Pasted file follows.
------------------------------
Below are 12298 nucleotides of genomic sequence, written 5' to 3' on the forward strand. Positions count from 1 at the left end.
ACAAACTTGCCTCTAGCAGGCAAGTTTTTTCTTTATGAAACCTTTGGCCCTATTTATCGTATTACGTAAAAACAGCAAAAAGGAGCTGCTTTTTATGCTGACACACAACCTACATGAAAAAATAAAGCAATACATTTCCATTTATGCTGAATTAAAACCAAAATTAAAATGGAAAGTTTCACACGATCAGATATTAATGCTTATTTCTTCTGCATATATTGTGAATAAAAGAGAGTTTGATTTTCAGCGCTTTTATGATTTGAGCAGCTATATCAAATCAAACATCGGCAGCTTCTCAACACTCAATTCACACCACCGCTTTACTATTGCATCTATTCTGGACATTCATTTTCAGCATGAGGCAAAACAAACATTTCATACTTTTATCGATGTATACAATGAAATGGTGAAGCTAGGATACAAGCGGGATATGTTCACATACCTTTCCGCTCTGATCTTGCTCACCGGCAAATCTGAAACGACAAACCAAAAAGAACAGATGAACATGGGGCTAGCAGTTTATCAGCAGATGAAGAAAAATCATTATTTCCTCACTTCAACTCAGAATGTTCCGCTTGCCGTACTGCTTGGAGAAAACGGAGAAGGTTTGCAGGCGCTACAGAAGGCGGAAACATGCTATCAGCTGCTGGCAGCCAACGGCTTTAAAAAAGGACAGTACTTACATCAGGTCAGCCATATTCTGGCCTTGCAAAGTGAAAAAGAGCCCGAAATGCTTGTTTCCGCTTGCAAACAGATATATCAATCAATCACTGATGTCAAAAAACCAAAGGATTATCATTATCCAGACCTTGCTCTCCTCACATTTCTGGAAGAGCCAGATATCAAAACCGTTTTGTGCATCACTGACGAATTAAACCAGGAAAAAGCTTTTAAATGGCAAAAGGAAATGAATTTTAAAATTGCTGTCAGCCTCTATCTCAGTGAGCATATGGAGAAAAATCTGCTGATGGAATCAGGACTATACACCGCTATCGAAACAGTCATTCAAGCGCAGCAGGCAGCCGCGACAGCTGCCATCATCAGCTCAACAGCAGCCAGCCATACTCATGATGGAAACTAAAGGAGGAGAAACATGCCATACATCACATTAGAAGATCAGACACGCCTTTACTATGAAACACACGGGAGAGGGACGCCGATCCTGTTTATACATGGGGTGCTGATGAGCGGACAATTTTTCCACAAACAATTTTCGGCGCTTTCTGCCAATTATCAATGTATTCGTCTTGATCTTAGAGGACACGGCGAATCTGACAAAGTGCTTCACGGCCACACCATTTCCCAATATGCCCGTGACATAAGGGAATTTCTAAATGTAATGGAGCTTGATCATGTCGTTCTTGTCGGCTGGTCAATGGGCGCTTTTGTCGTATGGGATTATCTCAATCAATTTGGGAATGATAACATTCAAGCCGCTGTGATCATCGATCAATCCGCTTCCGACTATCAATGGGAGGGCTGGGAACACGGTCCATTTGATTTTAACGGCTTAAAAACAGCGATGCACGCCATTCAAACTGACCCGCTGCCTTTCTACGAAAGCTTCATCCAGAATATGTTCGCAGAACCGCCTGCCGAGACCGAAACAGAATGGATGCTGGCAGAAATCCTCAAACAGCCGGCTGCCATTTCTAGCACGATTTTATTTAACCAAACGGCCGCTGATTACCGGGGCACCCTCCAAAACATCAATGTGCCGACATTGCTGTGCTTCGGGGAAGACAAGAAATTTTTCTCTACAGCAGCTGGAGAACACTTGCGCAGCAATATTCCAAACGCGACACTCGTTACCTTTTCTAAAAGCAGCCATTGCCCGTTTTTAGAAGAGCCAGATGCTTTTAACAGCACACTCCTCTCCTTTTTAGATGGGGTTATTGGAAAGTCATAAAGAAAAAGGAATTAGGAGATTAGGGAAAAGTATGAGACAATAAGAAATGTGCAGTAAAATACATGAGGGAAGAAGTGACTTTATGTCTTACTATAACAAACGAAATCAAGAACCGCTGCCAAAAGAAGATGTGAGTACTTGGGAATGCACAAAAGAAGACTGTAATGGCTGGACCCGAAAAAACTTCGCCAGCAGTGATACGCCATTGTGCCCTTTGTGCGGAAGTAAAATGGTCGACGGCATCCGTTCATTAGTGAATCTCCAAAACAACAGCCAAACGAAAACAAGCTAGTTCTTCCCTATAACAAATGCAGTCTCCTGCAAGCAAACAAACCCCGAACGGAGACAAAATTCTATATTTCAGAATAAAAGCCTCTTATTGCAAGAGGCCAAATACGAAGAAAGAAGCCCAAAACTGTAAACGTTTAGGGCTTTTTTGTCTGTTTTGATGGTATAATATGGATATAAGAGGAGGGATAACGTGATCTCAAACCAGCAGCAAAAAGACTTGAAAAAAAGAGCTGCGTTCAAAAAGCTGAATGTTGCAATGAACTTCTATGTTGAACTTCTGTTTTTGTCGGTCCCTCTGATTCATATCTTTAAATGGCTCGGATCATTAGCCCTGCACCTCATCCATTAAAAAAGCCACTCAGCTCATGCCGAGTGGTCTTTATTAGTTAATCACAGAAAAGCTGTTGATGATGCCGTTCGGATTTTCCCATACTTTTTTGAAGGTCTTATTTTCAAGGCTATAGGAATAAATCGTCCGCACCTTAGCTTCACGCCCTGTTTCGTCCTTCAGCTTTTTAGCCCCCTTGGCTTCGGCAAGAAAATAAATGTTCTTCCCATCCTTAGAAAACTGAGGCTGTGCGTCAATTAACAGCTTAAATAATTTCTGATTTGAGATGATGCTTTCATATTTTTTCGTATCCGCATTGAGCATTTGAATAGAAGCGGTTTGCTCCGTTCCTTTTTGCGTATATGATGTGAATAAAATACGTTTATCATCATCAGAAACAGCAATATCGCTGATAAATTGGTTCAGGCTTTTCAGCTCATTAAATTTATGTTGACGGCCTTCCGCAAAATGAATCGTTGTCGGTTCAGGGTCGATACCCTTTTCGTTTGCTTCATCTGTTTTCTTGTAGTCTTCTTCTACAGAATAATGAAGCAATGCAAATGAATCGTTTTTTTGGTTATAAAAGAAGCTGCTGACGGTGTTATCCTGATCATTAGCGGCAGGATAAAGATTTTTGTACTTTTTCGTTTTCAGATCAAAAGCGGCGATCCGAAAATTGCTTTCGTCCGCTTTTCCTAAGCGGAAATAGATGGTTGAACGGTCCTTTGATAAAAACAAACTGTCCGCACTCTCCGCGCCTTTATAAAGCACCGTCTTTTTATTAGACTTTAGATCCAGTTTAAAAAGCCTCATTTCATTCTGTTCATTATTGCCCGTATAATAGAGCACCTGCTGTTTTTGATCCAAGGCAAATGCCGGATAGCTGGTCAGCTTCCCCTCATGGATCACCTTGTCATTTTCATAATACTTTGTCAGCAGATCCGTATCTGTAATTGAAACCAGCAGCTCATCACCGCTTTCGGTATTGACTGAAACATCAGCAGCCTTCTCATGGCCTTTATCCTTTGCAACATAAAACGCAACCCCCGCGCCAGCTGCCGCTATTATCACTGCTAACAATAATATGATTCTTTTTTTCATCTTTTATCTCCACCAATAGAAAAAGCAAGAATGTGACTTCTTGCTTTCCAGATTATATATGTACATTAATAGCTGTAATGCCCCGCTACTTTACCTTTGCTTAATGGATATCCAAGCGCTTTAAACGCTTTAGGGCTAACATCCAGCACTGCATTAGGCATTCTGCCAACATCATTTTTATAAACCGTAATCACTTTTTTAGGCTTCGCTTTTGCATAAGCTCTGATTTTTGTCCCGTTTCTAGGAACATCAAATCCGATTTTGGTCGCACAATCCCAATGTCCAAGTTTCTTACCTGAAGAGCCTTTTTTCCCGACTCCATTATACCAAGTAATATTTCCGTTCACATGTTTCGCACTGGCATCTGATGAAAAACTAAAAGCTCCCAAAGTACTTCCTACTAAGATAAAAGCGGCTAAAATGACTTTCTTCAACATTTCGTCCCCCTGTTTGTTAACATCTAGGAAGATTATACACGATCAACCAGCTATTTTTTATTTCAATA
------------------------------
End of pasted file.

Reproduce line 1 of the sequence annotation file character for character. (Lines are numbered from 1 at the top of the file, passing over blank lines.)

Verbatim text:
Below are 12298 nucleotides of genomic sequence, written 5' to 3' on the forward strand. Positions count from 1 at the left end.